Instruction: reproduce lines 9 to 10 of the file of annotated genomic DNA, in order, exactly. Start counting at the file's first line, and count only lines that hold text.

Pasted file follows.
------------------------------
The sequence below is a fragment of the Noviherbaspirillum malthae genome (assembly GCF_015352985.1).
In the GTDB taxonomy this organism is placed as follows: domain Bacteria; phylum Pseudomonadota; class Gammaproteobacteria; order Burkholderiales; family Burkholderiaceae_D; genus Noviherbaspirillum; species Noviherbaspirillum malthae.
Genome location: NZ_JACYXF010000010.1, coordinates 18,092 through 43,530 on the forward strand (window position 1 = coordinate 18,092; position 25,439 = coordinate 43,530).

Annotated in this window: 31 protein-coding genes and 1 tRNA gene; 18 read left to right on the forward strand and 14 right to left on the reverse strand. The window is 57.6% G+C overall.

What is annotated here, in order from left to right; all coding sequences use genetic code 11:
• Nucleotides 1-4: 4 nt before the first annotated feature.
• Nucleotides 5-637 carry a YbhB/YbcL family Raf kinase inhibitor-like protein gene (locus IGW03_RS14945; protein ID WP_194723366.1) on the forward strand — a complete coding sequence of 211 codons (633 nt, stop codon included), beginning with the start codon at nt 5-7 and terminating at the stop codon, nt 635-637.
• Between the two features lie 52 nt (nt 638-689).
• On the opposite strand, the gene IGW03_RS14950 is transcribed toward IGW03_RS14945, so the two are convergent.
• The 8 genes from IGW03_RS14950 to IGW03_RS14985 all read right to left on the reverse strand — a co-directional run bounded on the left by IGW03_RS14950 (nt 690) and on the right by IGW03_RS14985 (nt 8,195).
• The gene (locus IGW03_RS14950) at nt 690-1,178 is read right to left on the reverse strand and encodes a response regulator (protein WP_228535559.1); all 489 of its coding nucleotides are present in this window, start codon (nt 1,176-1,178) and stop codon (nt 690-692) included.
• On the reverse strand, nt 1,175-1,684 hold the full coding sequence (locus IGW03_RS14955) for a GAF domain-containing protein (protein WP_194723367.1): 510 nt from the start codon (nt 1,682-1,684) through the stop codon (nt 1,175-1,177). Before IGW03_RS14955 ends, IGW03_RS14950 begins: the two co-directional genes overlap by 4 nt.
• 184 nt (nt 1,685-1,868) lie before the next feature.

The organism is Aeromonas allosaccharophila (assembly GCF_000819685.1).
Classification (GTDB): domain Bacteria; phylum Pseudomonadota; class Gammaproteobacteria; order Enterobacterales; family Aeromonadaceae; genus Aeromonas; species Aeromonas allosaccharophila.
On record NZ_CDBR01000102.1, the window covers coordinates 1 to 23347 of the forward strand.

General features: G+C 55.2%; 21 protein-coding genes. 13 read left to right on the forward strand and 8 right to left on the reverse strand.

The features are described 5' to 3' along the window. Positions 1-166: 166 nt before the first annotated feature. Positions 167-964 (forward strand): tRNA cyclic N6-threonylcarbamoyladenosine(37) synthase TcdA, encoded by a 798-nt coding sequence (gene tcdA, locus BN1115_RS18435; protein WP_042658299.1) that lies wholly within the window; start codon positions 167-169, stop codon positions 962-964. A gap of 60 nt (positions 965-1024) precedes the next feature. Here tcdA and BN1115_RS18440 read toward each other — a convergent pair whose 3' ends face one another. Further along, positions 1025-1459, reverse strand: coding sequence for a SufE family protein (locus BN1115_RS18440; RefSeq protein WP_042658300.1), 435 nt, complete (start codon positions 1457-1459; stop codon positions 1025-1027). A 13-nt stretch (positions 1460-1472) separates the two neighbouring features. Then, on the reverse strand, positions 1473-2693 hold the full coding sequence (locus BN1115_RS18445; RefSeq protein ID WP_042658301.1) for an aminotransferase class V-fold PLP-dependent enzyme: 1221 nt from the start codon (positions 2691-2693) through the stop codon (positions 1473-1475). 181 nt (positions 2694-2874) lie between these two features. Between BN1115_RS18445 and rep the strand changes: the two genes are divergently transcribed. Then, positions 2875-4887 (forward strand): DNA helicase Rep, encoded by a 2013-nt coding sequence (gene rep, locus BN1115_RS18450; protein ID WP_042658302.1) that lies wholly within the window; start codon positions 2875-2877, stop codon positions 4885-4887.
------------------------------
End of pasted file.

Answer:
• On the opposite strand, the gene IGW03_RS14950 is transcribed toward IGW03_RS14945, so the two are convergent.
• The 8 genes from IGW03_RS14950 to IGW03_RS14985 all read right to left on the reverse strand — a co-directional run bounded on the left by IGW03_RS14950 (nt 690) and on the right by IGW03_RS14985 (nt 8,195).